Dear Tammy,

I would like to help my children calm down when they get upset, but I find myself getting all upset with them, and then being no help to anyone at all. Do you have any advice?


Looking to Be Calm

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Dear Looking to Be Calm,

Your first instinct to try and help your children calm down when they are upset is coming from a place of love and concern for your children. However, the act of teaching children to calm themselves is one of the greatest gifts you can give them. The question here is how do we teach our children to calm themselves?

Let us first examine why some people (children included) have more heightened negative emotions than others. People who experience great levels of anxiety, sad thoughts, obsessive thoughts, etc. have learned to treat thoughts as absolute truths. In reality, however, our thoughts are actually subjective. In order to enjoy maximum “wellbeing” we must recognize that millions of thoughts are constantly passing through us throughout the day, and we DO NOT have to engage with every thought.

We have no control over the thoughts that come in, but we can decide whether we will take them seriously or not. For example, sometimes when my children are fighting, I have thoughts going through my mind such as, “What type of adults will they grow up to be? I can’t stand this! Can’t they just get along?” I used to take all those thoughts very seriously, and consequently raise my voice, thinking that I must take serious action before they really do grow up to be this way.

What I came to realize however, is that NONE of those thoughts in that example were helpful. I get to ask myself if any given thought is helpful or unhelpful. If it is helpful, I choose to continue thinking about it. If not, I DON’T fight it. Rather, I wait for it to settle. I like to use a misty water metaphor. When you pour a cup of water from the sink into a clear cup, you see a cloudiness. You can’t get the cloudiness out, but you CAN wait for the cloudiness to settle. The water is clear by nature, it’s just clouded by mist. We too, are clear, wise, and happy by nature, and are just clouded by our thoughts. If we wait for our thoughts to settle, we can enjoy a calm existence much more often.

It is also important for us to be aware that all human beings have a “low mood” sometimes.

When our kids are in a low mood, we have two choices: to resent their behaviors or to recognize that they are acting out their insecurities. Whenever any human being acts in a hurtful way, they are acting out their insecurities. If we are able to truly see that, we will be able to be more compassionate, and less resentful. What follows suit is calmer children.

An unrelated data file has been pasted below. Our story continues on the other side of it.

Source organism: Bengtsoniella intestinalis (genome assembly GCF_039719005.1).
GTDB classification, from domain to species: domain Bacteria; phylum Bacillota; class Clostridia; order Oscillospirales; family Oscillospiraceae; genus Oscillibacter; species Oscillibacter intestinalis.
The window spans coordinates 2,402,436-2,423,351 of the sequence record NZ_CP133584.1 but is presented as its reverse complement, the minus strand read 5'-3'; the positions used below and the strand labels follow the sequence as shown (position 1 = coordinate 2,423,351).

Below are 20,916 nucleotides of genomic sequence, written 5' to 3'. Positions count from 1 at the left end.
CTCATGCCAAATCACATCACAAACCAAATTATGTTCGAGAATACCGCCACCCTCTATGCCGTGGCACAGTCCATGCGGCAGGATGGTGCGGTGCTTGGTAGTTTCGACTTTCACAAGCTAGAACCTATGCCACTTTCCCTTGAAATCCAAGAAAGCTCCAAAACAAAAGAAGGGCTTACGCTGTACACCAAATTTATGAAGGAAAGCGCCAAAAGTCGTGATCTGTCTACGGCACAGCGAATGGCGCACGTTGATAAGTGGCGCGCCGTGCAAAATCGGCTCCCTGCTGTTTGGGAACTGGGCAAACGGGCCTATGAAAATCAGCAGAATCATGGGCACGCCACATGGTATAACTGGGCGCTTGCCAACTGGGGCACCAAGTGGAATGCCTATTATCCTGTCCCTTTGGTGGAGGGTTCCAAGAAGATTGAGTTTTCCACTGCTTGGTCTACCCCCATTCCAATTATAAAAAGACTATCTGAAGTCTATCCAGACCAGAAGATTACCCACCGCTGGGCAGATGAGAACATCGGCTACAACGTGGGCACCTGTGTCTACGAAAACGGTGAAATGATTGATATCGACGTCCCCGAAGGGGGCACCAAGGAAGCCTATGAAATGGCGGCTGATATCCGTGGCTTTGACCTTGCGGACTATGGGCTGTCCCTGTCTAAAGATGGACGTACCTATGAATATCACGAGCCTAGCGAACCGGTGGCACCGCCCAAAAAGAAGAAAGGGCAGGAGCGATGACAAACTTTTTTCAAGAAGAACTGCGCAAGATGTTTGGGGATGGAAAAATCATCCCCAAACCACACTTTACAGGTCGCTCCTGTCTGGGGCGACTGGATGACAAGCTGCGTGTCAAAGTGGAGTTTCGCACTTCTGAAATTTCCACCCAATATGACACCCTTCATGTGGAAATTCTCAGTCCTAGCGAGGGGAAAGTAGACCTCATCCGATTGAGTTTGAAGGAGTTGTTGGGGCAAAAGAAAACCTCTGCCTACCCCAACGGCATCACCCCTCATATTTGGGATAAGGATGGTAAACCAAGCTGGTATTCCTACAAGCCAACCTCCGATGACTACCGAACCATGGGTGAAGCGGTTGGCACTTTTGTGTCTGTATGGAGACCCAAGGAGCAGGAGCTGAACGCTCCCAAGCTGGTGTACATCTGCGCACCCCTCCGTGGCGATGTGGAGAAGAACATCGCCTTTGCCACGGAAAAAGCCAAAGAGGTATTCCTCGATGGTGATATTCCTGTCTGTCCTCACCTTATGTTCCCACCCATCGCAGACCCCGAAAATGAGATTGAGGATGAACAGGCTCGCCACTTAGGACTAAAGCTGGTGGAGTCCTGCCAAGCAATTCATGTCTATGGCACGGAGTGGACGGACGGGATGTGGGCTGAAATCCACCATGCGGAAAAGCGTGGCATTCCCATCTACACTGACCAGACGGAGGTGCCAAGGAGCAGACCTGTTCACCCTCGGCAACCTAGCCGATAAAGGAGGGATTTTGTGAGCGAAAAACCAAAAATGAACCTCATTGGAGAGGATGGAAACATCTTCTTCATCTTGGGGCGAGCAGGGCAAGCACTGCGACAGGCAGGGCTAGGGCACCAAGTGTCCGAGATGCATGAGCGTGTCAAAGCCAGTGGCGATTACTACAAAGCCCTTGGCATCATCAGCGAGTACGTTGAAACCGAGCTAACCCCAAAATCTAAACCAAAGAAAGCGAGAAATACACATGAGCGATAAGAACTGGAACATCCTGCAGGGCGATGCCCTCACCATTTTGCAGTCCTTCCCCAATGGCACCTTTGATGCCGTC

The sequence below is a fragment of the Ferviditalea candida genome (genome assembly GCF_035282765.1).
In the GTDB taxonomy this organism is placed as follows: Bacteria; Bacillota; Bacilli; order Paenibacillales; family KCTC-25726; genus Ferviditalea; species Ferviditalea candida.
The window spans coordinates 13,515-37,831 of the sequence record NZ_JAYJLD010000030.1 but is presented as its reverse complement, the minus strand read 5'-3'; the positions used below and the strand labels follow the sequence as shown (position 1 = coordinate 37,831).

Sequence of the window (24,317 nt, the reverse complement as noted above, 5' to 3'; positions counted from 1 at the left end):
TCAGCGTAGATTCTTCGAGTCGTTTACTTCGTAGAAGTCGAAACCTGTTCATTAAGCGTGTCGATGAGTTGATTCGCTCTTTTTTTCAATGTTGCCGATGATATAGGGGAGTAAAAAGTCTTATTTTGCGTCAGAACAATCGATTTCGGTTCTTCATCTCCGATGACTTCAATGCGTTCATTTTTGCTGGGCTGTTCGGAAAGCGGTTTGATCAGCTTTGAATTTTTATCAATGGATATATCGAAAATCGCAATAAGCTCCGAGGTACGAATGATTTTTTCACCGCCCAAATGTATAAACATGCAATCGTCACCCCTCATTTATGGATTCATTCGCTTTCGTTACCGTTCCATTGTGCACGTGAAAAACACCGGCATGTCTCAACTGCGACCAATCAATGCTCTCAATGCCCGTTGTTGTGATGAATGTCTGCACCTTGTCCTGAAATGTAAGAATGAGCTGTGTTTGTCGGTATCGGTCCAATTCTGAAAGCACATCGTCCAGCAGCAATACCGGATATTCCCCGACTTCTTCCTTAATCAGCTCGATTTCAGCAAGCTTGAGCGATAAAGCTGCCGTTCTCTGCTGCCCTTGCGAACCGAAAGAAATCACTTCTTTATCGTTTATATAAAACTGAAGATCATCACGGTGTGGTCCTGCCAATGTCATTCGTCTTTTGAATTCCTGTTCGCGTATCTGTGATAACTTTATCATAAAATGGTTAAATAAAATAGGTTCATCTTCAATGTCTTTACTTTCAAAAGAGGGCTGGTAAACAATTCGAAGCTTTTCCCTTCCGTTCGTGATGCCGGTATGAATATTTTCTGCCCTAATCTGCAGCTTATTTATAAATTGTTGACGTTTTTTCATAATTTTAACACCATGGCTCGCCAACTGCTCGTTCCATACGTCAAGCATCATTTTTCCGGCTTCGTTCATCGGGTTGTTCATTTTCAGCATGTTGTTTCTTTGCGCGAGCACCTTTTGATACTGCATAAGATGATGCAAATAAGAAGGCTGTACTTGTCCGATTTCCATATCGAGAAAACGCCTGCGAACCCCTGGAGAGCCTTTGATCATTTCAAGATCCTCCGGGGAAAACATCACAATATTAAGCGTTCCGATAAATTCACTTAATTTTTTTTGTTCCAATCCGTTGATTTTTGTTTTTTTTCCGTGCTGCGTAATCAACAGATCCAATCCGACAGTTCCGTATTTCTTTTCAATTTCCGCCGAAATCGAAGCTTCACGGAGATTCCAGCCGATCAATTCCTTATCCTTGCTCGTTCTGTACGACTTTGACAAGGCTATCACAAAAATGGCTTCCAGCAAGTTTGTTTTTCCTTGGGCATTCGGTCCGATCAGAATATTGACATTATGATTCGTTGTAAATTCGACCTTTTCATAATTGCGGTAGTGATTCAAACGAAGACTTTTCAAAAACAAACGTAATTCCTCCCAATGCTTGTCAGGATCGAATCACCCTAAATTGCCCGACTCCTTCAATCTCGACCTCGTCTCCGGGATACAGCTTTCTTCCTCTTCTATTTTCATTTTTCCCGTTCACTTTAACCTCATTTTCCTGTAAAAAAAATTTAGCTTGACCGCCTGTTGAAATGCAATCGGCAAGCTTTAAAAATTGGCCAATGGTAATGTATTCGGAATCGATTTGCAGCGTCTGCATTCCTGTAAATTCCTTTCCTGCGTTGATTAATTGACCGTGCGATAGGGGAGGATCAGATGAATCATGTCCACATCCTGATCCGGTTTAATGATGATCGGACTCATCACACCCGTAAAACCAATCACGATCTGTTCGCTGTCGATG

So next time your child gets upset, realize that he or she is simply in a low mood. Show the child that you are not alarmed or concerned because it happens to everyone. Then don’t take your own thoughts too seriously about how disastrous the situation is, because that is not a helpful thought at all. Once you wait for your own thoughts to settle, you will be able to make wise choices about how to compassionately support your child. That can come in many different forms, depending on the situation: Giving space, letting the child know you are there for him or her if they need anything, offering a distraction, etc.)

Good luck, and if you can do this, you are on to a whole new calm sense of wellbeing.


By Tammy Sassoon, M.s.ed
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One of the differences between average parents and expert parents is the ability to delve into the child’s head and understand what motivates him or her.

In order for you to really make your child WANT to listen to you, a deep understanding of human motivation is required. “Nothing motivates my child” are words that I often hear from parents. Actually, we are all motivated by something. One of the differences between average parents and expert parents is the ability to delve into the child’s head and understand what motivates him or her.